Peru Keeps 4.25% Rate After Central Bank’s Reserve Reductions
The five-member board, led by bank President Julio Velarde, maintained the overnight rate at 4.25 percent, matching the forecasts of all 15 economists surveyed by Bloomberg. Peru ties Malaysia for the longest interest-rate pause in developing countries.
Policy makers lowered reserve requirements last month and cut their 2013 growth forecast to 5.8 percent from 6.1 percent three months ago after a slump in metal exports. A rise in inflation above the central bank’s target range will prove temporary, allowing the central bank to continue cutting reserve requirements, HSBC Holdings Plc said in a Sept 9 report.
“We expect slower growth to tame inflation over the coming months and allow the central bank to keep rates on hold for the rest of this year,” said David Rees, an analyst at Capital Economics Ltd in London. “The next move in rates will eventually be down if Chinese demand for metals exports weakens and the Peruvian economy subsequently slows.”
The price of copper, Peru’s biggest export, has fallen 12 percent this year hurting business sentiment in the world’s third-largest producer of the metal.
The economy expanded 4.4 percent in June, less than the 5 percent forecast by analysts surveyed by Bloomberg. Growth has lagged behind economists’ estimates in six of the last seven months.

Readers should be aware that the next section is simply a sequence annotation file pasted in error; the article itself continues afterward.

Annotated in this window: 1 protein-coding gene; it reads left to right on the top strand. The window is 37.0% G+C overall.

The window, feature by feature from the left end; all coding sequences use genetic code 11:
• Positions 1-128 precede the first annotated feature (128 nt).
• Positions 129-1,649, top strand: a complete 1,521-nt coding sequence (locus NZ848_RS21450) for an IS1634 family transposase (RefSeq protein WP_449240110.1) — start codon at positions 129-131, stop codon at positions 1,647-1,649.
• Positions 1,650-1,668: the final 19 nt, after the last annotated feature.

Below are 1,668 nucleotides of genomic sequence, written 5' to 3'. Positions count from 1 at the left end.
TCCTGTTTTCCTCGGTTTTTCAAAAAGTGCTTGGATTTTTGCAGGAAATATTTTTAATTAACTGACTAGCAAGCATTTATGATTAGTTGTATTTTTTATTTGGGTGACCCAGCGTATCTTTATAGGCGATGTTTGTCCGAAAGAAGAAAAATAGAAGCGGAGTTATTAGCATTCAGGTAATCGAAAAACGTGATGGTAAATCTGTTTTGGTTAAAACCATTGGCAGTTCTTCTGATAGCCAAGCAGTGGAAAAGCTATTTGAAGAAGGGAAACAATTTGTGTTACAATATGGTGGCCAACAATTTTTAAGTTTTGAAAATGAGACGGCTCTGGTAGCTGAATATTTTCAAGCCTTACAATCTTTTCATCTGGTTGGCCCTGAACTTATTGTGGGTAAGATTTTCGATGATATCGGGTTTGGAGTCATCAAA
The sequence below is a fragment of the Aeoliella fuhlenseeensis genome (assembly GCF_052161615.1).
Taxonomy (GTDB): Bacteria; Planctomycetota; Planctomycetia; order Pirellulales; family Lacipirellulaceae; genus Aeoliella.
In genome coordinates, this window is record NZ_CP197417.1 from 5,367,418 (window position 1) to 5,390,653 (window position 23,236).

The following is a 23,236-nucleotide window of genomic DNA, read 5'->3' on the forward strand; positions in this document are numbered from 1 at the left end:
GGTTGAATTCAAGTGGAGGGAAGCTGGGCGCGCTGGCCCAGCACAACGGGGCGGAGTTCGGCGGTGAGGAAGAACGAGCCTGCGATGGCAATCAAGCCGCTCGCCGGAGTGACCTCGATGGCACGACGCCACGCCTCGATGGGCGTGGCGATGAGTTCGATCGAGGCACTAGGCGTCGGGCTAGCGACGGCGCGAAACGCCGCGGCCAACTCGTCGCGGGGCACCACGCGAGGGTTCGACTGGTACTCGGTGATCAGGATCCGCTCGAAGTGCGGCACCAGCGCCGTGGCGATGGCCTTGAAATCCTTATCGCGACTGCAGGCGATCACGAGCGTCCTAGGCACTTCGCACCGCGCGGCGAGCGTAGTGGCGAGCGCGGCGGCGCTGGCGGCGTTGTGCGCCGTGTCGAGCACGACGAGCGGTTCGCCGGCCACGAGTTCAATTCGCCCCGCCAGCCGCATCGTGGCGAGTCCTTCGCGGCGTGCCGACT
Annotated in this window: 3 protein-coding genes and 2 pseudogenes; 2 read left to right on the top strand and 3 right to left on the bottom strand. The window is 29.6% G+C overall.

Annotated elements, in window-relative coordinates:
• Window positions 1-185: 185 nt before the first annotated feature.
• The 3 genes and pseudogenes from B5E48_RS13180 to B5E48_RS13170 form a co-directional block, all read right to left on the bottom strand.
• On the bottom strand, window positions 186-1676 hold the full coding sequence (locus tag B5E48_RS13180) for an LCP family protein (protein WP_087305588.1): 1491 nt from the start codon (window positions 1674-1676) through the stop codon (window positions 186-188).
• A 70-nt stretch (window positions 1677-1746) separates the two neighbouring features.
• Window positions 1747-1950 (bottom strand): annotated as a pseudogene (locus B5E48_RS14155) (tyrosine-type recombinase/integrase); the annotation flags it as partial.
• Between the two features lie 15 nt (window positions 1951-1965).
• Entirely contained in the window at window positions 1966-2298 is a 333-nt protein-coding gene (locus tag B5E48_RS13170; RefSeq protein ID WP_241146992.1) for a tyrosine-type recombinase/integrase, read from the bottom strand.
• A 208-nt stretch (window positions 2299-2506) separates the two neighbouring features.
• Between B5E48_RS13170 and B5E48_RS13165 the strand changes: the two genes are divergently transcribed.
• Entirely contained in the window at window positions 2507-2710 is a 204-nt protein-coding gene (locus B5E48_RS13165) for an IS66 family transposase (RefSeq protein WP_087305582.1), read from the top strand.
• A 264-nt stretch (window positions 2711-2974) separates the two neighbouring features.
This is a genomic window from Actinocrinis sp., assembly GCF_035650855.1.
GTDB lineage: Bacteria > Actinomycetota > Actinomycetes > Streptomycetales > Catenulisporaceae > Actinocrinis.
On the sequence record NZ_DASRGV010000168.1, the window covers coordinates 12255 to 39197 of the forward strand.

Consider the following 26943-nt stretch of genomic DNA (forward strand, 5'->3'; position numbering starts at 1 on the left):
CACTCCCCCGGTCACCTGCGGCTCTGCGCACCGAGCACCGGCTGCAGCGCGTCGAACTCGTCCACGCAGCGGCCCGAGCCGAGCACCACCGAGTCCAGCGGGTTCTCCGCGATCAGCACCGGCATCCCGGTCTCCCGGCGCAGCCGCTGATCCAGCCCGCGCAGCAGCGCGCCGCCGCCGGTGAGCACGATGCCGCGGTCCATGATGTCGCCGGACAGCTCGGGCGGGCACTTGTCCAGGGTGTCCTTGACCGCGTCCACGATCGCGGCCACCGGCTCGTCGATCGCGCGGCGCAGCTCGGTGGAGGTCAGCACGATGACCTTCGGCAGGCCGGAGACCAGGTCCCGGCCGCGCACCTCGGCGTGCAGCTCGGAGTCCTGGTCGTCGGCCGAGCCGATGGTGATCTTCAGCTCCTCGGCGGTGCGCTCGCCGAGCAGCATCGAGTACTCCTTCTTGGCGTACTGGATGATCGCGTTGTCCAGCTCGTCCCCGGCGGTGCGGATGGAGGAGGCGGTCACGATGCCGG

Exports fell 19.5 percent in July from a year earlier while imports climbed 1 percent, leaving a record $486 million trade gap, the government’s statistics agency said Sept. 10.
Business sentiment is showing signs of improvement after the government pledged to speed up approvals of permits and reduce red tape slowing private investment to compensate for weaker export demand, Finance Minister Miguel Castilla said Aug. 28. The government will maintain plans to boost investment by 20 percent this year, he said.
“Businesses are still investing but they realize the economy has slowed down since the last quarter of last year and that business plans were too optimistic so they revised them,” said Pablo Secada, the chief economist at the Peruvian Economy Institute in Lima. “It’s not a self-fulfilling prophecy, it’s just the cycle ended.”
The central bank has sold $3.3 billion of the U.S. currency since July 2 to support the sol after the currency fell 8.2 percent in the first half of this year.
Depreciation has fueled imported price pressures and pushed the annual inflation rate to 3.28 percent in August, above the bank’s target range of 1 percent to 3 percent.
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